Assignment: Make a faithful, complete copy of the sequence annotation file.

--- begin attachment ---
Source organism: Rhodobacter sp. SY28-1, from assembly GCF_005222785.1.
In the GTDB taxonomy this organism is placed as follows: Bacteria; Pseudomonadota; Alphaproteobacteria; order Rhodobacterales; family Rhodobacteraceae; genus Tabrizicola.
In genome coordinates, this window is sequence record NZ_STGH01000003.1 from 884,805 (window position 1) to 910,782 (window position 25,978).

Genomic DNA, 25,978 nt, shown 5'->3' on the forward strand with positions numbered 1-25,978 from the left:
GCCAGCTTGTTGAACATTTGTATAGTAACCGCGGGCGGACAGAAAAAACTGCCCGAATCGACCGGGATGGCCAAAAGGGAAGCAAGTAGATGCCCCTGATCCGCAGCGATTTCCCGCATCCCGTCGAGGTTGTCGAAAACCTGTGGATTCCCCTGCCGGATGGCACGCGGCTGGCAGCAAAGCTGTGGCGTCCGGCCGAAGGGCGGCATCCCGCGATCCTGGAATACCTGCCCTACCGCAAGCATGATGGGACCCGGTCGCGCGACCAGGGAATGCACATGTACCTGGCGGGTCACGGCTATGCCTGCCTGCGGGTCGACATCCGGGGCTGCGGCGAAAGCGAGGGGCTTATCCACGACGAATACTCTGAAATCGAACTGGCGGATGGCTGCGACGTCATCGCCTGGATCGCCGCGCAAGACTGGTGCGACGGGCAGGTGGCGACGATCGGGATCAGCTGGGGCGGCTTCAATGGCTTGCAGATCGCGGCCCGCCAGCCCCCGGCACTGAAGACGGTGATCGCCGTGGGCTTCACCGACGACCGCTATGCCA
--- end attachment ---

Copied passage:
Source organism: Rhodobacter sp. SY28-1, from assembly GCF_005222785.1.
In the GTDB taxonomy this organism is placed as follows: Bacteria; Pseudomonadota; Alphaproteobacteria; order Rhodobacterales; family Rhodobacteraceae; genus Tabrizicola.
In genome coordinates, this window is sequence record NZ_STGH01000003.1 from 884,805 (window position 1) to 910,782 (window position 25,978).

Genomic DNA, 25,978 nt, shown 5'->3' on the forward strand with positions numbered 1-25,978 from the left:
GCCAGCTTGTTGAACATTTGTATAGTAACCGCGGGCGGACAGAAAAAACTGCCCGAATCGACCGGGATGGCCAAAAGGGAAGCAAGTAGATGCCCCTGATCCGCAGCGATTTCCCGCATCCCGTCGAGGTTGTCGAAAACCTGTGGATTCCCCTGCCGGATGGCACGCGGCTGGCAGCAAAGCTGTGGCGTCCGGCCGAAGGGCGGCATCCCGCGATCCTGGAATACCTGCCCTACCGCAAGCATGATGGGACCCGGTCGCGCGACCAGGGAATGCACATGTACCTGGCGGGTCACGGCTATGCCTGCCTGCGGGTCGACATCCGGGGCTGCGGCGAAAGCGAGGGGCTTATCCACGACGAATACTCTGAAATCGAACTGGCGGATGGCTGCGACGTCATCGCCTGGATCGCCGCGCAAGACTGGTGCGACGGGCAGGTGGCGACGATCGGGATCAGCTGGGGCGGCTTCAATGGCTTGCAGATCGCGGCCCGCCAGCCCCCGGCACTGAAGACGGTGATCGCCGTGGGCTTCACCGACGACCGCTATGCCA